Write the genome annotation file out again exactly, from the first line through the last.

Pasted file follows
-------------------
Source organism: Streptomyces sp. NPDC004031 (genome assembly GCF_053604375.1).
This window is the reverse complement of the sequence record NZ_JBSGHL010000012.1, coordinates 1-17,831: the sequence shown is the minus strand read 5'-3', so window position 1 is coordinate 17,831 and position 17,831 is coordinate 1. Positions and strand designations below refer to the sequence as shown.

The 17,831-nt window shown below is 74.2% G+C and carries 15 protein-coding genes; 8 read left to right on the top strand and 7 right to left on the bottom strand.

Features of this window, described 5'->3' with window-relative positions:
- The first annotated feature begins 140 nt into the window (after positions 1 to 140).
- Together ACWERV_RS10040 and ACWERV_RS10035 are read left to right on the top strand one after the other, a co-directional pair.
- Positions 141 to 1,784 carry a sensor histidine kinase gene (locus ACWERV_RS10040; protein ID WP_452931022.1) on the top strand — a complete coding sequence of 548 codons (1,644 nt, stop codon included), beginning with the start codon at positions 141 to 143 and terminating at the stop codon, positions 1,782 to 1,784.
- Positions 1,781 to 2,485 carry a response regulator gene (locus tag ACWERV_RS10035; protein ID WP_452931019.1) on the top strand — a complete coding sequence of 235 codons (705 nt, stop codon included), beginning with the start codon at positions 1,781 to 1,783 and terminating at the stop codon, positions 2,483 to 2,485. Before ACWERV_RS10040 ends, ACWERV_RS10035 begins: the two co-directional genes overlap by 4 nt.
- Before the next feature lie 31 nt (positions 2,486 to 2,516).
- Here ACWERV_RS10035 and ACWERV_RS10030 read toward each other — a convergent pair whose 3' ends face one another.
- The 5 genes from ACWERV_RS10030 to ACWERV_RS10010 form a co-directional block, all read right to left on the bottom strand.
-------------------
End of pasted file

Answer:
Source organism: Streptomyces sp. NPDC004031 (genome assembly GCF_053604375.1).
This window is the reverse complement of the sequence record NZ_JBSGHL010000012.1, coordinates 1-17,831: the sequence shown is the minus strand read 5'-3', so window position 1 is coordinate 17,831 and position 17,831 is coordinate 1. Positions and strand designations below refer to the sequence as shown.

The 17,831-nt window shown below is 74.2% G+C and carries 15 protein-coding genes; 8 read left to right on the top strand and 7 right to left on the bottom strand.

Features of this window, described 5'->3' with window-relative positions:
- The first annotated feature begins 140 nt into the window (after positions 1 to 140).
- Together ACWERV_RS10040 and ACWERV_RS10035 are read left to right on the top strand one after the other, a co-directional pair.
- Positions 141 to 1,784 carry a sensor histidine kinase gene (locus ACWERV_RS10040; protein ID WP_452931022.1) on the top strand — a complete coding sequence of 548 codons (1,644 nt, stop codon included), beginning with the start codon at positions 141 to 143 and terminating at the stop codon, positions 1,782 to 1,784.
- Positions 1,781 to 2,485 carry a response regulator gene (locus tag ACWERV_RS10035; protein ID WP_452931019.1) on the top strand — a complete coding sequence of 235 codons (705 nt, stop codon included), beginning with the start codon at positions 1,781 to 1,783 and terminating at the stop codon, positions 2,483 to 2,485. Before ACWERV_RS10040 ends, ACWERV_RS10035 begins: the two co-directional genes overlap by 4 nt.
- Before the next feature lie 31 nt (positions 2,486 to 2,516).
- Here ACWERV_RS10035 and ACWERV_RS10030 read toward each other — a convergent pair whose 3' ends face one another.
- The 5 genes from ACWERV_RS10030 to ACWERV_RS10010 form a co-directional block, all read right to left on the bottom strand.